Astronomers home in on a precise date for the universe's birthday

Here's how astronomers were able to make a new, definitive estimate for the age of the universe

By Matthew Rozsa
January 5, 2021 12:00AM (UTC)
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Time, eternity and the universe (Getty Images)

How old is the universe? Astronomers have been homing in on an increasingly precise estimate for its age for decades. Now, a new research paper based on observational data gives of the most precise estimations yet: 13.77 billion years old, give or take some chronological chump change of 40 million years.

The research, which was published in the Journal of Cosmology and Astroparticle Physics, analyzed the oldest light sources in the universe based on data from the Chilean National Science Foundation's Atacama Cosmology Telescope (ACT). Researchers looked at data from the same light sources that came from the European Space Agency's space-based Planck satellite, which gathered its own information about remnants from the Big Bang between 2009 and 2013. The authors pledged to publicly release all of the data that they used to form the basis for their conclusions.

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This study comes amidst a fierce debate among scientists about the age of the universe, much of which remains unresolved. For one thing, there is the so-called "Methuselah star" that seemed to be roughly 16 billion years old, which presented a problem for scientists who at that time believed the Big Bang had occurred between 12 billion and 14 billion years ago. By 2013 scientists had revised its age to 14.5 billion years, based on new data, which could peg the star at roughly the same age as the universe itself.

In July, scientists published an article in the Astronomical Journal suggesting that the universe could actually be as young as 12.6 billion years old.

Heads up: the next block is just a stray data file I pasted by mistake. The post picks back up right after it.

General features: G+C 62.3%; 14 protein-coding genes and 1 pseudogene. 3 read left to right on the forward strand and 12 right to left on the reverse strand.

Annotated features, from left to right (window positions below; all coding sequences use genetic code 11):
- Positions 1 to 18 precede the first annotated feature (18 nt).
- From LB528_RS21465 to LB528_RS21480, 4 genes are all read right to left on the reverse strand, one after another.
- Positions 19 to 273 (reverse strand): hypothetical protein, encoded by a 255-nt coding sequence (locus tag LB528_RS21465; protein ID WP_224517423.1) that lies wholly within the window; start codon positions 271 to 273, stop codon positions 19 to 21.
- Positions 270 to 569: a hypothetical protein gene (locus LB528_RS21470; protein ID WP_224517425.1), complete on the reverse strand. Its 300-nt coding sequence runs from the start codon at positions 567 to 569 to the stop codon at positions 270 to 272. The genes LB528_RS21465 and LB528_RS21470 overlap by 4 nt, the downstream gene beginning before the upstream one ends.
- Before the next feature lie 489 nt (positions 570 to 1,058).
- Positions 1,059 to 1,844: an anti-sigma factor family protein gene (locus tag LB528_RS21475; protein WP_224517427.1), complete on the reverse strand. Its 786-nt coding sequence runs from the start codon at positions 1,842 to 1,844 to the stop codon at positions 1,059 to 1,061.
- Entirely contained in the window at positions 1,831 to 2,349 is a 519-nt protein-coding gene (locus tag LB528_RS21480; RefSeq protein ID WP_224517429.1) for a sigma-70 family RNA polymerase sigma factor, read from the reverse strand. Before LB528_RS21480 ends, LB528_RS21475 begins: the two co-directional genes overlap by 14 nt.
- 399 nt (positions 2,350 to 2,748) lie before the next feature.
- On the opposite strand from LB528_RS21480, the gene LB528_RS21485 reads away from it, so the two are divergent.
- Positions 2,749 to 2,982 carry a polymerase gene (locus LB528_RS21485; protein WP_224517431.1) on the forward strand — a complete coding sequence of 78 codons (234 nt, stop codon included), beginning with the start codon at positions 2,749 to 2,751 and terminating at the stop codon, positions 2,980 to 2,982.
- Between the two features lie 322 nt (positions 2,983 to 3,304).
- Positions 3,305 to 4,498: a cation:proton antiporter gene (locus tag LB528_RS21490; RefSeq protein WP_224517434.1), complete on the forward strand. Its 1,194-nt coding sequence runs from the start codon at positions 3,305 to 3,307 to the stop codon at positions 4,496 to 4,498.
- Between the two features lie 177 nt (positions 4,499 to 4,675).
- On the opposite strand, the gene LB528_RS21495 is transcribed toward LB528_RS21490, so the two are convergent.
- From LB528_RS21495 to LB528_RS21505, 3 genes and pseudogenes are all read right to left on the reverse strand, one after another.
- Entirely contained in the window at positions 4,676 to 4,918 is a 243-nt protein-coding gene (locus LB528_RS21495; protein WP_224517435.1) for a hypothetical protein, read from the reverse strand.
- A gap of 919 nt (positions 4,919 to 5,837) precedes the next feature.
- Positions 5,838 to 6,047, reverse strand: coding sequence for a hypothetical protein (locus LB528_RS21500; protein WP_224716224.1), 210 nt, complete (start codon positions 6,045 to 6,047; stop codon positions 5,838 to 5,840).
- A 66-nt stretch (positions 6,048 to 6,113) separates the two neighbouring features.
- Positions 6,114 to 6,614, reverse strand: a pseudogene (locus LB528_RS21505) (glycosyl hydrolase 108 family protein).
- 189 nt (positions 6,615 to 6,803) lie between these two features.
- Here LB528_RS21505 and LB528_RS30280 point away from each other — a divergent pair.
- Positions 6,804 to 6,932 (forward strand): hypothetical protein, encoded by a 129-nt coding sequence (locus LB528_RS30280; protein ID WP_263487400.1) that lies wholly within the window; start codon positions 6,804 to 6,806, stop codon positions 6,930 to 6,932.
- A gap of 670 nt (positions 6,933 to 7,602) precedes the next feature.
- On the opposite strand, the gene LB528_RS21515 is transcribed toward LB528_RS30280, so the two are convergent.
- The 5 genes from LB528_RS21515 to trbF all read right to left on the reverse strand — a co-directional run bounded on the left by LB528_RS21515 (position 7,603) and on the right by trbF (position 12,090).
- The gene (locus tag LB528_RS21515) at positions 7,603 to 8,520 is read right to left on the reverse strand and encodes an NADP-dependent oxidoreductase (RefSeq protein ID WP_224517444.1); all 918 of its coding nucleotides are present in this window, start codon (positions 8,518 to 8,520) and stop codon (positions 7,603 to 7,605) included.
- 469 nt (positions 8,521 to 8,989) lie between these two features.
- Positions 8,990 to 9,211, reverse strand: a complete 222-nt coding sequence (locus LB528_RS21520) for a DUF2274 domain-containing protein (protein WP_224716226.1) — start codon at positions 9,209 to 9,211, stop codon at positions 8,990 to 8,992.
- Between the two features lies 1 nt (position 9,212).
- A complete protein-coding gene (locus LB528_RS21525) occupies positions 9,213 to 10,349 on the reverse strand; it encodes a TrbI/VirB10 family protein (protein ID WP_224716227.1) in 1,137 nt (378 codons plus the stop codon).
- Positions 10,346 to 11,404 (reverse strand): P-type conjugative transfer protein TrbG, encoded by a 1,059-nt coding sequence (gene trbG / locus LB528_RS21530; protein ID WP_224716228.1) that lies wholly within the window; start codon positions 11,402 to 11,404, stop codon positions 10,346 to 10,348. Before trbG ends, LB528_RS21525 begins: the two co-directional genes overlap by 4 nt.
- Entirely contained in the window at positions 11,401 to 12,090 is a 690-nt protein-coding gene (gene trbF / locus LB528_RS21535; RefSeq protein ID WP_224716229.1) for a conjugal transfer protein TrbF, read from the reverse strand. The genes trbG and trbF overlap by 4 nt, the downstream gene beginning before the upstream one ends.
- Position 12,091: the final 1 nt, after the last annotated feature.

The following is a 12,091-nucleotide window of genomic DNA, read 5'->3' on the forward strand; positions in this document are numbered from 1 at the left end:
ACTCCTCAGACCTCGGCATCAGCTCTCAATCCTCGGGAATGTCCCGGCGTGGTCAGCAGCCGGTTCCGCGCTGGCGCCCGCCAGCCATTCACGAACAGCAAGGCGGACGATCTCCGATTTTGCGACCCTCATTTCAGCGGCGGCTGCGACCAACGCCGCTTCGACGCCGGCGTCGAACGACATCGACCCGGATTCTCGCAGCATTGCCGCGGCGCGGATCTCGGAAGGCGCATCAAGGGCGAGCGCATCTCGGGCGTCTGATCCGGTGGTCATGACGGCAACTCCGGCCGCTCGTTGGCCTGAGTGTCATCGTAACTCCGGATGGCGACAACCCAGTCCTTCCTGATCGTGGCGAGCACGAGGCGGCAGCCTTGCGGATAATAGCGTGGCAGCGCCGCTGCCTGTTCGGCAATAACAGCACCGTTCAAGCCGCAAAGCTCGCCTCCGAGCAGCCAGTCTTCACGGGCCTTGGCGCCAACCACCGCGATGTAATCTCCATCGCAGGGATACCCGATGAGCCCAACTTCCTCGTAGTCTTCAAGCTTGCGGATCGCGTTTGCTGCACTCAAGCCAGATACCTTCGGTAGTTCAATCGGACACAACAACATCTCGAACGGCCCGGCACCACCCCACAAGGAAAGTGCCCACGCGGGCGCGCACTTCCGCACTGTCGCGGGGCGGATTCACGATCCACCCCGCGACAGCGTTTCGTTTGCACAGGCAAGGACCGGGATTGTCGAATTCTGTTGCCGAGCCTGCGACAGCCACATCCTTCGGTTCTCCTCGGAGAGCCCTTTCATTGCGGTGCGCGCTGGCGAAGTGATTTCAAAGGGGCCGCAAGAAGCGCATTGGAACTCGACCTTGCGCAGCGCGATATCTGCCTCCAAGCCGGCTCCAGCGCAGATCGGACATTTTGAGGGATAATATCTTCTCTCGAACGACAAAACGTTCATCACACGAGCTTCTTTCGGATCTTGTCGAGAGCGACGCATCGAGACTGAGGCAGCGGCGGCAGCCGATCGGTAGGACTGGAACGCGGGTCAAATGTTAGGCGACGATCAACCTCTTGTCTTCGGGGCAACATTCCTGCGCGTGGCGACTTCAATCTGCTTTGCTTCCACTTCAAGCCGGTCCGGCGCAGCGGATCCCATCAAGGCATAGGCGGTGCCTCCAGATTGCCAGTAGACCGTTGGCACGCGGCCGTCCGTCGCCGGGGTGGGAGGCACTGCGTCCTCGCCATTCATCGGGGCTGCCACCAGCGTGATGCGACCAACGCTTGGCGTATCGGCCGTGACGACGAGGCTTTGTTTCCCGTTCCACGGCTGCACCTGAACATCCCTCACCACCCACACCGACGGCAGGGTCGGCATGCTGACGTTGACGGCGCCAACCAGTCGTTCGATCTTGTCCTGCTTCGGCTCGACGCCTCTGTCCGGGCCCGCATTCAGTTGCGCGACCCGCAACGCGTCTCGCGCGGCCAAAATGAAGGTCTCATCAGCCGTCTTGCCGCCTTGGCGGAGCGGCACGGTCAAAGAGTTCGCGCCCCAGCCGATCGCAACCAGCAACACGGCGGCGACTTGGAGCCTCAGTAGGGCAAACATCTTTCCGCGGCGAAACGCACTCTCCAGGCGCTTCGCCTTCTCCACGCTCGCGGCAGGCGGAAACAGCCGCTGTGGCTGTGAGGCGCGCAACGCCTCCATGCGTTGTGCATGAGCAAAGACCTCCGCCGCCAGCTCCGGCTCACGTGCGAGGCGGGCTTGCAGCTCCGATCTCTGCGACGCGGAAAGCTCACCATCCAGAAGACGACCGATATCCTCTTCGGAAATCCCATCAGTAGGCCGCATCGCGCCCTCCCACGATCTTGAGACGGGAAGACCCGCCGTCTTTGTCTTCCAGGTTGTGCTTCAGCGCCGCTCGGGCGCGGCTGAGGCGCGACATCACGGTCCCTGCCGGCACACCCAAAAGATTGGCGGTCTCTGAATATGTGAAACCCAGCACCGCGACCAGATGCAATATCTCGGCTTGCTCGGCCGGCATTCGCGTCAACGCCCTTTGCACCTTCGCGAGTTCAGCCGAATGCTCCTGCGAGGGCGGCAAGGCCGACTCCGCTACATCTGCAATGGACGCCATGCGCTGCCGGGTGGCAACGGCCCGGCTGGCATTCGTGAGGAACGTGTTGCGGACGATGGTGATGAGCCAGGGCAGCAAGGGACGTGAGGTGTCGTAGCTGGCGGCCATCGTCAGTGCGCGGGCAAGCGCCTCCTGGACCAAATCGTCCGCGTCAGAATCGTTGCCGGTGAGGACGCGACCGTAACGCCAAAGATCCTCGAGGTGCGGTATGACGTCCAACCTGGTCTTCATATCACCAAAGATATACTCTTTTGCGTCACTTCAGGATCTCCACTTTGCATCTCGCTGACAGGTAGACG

Now, this new study seems to coincide with the results from the Planck satellite, which is good news in terms of trying to reach a scientific consensus.

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"Now we've come up with an answer where Planck and ACT agree," Simone Aiola, a researcher at the Flatiron Institute's Center for Computational Astrophysics and first author of one of two papers, told Cornell University. "It speaks to the fact that these difficult measurements are reliable."

The Big Bang model, which was first proposed by Belgian physicist and astronomer Georges Lemaître in 1927, proposes that the universe existed as an extremely dense and hot single point in space before expanding at the speed of light (and initially, faster). There is ample evidence pointing to this theory, including the observation that all gravitationally unbound objects in space are moving away from all other objects as they would in an expanding universe; likewise, more distant objects are moving away faster. 

Our solar system is believed to have been created roughly 4.6 billion years ago, meaning that even by the most generous estimations it is far still less than half the age of the universe itself.

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Although the use of the word "bang" may imply an explosion, scientists believe that the universe has really been in a state of ongoing expansion. The "bang" is believed to have been a sudden burst of expansion, or inflation, doubling in size at least 90 times as it continued to grow exponentially. As these things happened, the universe emitted considerable amounts of light and microwave radiation, much of which continues to exist in the universe today. This cosmic microwave background is visible to microwave detectors, and as such allows scientists to learn more about the early periods in the history of our universe.


Matthew Rozsa

Matthew Rozsa is a staff writer for Salon. He holds an MA in History from Rutgers University-Newark and is ABD in his PhD program in History at Lehigh University. His work has appeared in Mic, Quartz and MSNBC.

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